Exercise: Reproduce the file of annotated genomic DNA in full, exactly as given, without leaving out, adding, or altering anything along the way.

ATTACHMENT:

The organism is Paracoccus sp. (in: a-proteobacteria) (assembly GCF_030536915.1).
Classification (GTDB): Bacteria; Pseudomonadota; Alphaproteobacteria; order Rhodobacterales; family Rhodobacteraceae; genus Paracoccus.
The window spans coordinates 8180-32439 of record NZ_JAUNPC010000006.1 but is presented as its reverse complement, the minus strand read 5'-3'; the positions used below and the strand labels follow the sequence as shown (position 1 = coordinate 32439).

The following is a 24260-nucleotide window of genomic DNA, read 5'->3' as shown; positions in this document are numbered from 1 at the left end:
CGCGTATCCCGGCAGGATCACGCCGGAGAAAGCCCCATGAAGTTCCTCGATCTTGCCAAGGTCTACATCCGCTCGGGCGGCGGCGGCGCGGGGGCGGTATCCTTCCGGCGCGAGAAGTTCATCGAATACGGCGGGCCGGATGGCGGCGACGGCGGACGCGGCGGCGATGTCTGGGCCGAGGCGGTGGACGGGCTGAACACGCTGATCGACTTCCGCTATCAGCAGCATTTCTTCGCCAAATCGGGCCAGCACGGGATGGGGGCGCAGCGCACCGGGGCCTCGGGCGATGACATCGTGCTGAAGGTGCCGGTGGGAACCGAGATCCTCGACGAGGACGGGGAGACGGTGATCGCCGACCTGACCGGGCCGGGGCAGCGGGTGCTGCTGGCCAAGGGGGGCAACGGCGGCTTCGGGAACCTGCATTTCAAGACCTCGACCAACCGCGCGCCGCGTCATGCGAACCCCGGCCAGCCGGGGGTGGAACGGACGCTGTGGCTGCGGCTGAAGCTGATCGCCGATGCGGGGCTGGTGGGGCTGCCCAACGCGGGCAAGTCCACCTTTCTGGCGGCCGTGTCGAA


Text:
The organism is Paracoccus sp. (in: a-proteobacteria) (assembly GCF_030536915.1).
Classification (GTDB): Bacteria; Pseudomonadota; Alphaproteobacteria; order Rhodobacterales; family Rhodobacteraceae; genus Paracoccus.
The window spans coordinates 8180-32439 of record NZ_JAUNPC010000006.1 but is presented as its reverse complement, the minus strand read 5'-3'; the positions used below and the strand labels follow the sequence as shown (position 1 = coordinate 32439).

The following is a 24260-nucleotide window of genomic DNA, read 5'->3' as shown; positions in this document are numbered from 1 at the left end:
CGCGTATCCCGGCAGGATCACGCCGGAGAAAGCCCCATGAAGTTCCTCGATCTTGCCAAGGTCTACATCCGCTCGGGCGGCGGCGGCGCGGGGGCGGTATCCTTCCGGCGCGAGAAGTTCATCGAATACGGCGGGCCGGATGGCGGCGACGGCGGACGCGGCGGCGATGTCTGGGCCGAGGCGGTGGACGGGCTGAACACGCTGATCGACTTCCGCTATCAGCAGCATTTCTTCGCCAAATCGGGCCAGCACGGGATGGGGGCGCAGCGCACCGGGGCCTCGGGCGATGACATCGTGCTGAAGGTGCCGGTGGGAACCGAGATCCTCGACGAGGACGGGGAGACGGTGATCGCCGACCTGACCGGGCCGGGGCAGCGGGTGCTGCTGGCCAAGGGGGGCAACGGCGGCTTCGGGAACCTGCATTTCAAGACCTCGACCAACCGCGCGCCGCGTCATGCGAACCCCGGCCAGCCGGGGGTGGAACGGACGCTGTGGCTGCGGCTGAAGCTGATCGCCGATGCGGGGCTGGTGGGGCTGCCCAACGCGGGCAAGTCCACCTTTCTGGCGGCCGTGTCGAA